Use of Medical Marijuana in Children and Adolescents with Autism Spectrum Disorder for Core Autism Symptoms or Co-Occurring Emotional or Behavioral Problems
Approved by Council May 2019
Amid changing legislation and attitudes related to marijuana and cannabinoids, such as cannabidiol (CBD) and tetrahydrocannabinol (THC), some physicians are issuing medical marijuana permits for children and adolescents with Autism Spectrum Disorder, targeting core autism symptoms or co-occurring emotional and behavioral problems. However, there is no scientific evidence showing efficacy for these indications nor is there reliable information regarding potency, quantity, frequency, route of administration, duration, or age safe for use. Caregivers, understandably seeking to help their child with Autism Spectrum Disorder, may turn to marijuana or cannabinoids in the context of unsubstantiated or distorted claims of efficacy and safety.
There are clear risks of harm for children and adolescents using marijuana and cannabinoids. Consistent marijuana use at an earlier age poses greater risk of long-lasting impairment on cognition, brain structure, and brain function, associated with a potentially irreversible decline in intelligence quotient. Long-term use of marijuana during adolescence is also associated with increased incidence and worsened course of psychotic, mood, anxiety, and substance use disorders. Short-term use can impair working and short-term memory, learning, attention, coordination, perception, and judgment, and can cause paranoia, anxiety, and irritability. Furthermore, the concentration of THC in marijuana has significantly increased in recent years, posing higher risks of marijuana use. Additionally, the products being sold in dispensaries currently are not subject to Food and Drug Administration standards and are not purely isolated cannabinoids; they are therefore not reliable in their potency/concentration of CBD or THC, or the inclusion of other ingredients.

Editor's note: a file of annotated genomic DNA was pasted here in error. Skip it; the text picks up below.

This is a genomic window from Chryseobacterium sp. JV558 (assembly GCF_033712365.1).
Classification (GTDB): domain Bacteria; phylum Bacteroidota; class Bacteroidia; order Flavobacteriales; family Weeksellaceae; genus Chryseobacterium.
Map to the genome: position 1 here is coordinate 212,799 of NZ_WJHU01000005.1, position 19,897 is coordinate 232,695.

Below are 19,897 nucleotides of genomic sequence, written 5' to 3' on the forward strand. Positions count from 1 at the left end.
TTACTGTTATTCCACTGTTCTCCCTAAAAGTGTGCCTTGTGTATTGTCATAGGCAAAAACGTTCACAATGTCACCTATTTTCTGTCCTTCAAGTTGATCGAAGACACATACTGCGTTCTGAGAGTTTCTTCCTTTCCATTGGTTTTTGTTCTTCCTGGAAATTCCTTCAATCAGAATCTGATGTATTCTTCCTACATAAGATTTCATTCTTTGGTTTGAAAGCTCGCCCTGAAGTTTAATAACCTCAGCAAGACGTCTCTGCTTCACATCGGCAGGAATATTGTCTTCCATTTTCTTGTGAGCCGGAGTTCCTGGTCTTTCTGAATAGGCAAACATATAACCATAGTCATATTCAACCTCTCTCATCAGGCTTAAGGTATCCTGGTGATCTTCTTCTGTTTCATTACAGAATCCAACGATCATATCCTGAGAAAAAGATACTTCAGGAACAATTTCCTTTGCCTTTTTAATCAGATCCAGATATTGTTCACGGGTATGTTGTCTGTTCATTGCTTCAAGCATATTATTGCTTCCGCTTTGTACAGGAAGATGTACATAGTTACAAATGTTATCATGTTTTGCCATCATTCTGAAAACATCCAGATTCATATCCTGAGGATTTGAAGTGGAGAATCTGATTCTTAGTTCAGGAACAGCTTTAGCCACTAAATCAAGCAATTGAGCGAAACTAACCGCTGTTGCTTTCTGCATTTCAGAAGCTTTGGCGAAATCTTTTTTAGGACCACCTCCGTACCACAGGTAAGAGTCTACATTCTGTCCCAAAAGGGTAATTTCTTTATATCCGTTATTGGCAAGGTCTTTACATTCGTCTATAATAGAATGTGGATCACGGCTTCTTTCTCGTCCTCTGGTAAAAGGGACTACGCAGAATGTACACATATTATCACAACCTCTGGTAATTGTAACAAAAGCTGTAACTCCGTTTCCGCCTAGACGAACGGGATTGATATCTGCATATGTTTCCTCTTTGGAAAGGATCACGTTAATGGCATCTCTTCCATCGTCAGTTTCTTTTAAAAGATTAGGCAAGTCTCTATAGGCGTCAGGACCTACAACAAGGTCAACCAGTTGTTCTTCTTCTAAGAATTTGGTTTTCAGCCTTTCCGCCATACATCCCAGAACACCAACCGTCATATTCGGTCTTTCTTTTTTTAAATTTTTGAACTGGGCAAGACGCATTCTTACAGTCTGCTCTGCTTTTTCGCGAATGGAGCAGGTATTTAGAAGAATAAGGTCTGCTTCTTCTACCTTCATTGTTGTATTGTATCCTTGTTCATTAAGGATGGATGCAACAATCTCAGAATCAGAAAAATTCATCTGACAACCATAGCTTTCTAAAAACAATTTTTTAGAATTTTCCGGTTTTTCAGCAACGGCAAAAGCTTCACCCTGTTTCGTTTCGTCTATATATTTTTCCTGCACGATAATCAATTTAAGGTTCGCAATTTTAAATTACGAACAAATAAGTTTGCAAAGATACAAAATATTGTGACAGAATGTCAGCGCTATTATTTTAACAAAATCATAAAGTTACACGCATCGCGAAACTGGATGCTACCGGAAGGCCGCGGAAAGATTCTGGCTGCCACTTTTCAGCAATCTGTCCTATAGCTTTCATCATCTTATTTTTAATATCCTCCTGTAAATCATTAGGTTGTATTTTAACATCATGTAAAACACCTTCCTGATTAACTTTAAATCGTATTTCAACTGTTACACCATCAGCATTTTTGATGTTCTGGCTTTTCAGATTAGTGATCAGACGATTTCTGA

Exposing children and adolescents with developmental disorders such as Autism Spectrum Disorder to marijuana or cannabinoids could further increase the prevalence or severity of psychiatric disorders and intellectual disability in this highly-vulnerable population.
The American Academy of Child and Adolescent Psychiatry recommends:
- Against the use of medical marijuana or isolated cannabinoids for core symptoms or co-occurring emotional or behavioral problems in children and adolescents with Autism Spectrum Disorder.
- That families should be educated about risks and discouraged from using marijuana and cannabinoids for Autism Spectrum Disorder.
- That State and Federal legislators refrain from approving the use of marijuana and cannabinoids in children with Autism Spectrum Disorder in the absence of scientific evidence in the peer-reviewed medical literature.